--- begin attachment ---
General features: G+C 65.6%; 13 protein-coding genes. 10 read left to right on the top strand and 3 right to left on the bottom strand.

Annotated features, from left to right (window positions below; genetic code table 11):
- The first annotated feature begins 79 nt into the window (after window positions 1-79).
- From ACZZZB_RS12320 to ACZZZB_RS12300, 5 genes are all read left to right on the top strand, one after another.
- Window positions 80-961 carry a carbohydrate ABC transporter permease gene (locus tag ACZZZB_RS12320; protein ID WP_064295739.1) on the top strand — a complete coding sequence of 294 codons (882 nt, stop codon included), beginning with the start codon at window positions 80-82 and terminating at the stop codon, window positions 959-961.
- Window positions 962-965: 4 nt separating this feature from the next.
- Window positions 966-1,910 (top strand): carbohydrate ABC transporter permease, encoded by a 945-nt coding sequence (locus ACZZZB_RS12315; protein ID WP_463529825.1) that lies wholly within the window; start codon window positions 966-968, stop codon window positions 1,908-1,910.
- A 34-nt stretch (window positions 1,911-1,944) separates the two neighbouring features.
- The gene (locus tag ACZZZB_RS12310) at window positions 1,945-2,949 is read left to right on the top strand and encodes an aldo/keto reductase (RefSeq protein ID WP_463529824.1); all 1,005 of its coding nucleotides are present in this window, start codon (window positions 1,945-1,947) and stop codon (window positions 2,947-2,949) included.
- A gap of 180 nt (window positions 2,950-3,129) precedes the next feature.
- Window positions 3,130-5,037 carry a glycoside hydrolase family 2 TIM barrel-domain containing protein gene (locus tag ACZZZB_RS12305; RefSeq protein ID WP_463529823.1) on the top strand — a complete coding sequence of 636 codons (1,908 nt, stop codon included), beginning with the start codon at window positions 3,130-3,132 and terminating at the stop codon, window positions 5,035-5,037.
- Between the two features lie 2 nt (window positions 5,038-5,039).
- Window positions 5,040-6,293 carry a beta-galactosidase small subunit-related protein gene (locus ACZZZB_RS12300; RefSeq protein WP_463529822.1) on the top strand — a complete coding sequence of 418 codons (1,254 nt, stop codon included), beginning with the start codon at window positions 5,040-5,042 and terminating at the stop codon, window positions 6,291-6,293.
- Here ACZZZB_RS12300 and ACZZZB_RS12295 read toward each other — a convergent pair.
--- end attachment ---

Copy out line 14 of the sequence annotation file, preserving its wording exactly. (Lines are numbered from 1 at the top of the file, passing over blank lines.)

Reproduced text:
- Here ACZZZB_RS12300 and ACZZZB_RS12295 read toward each other — a convergent pair.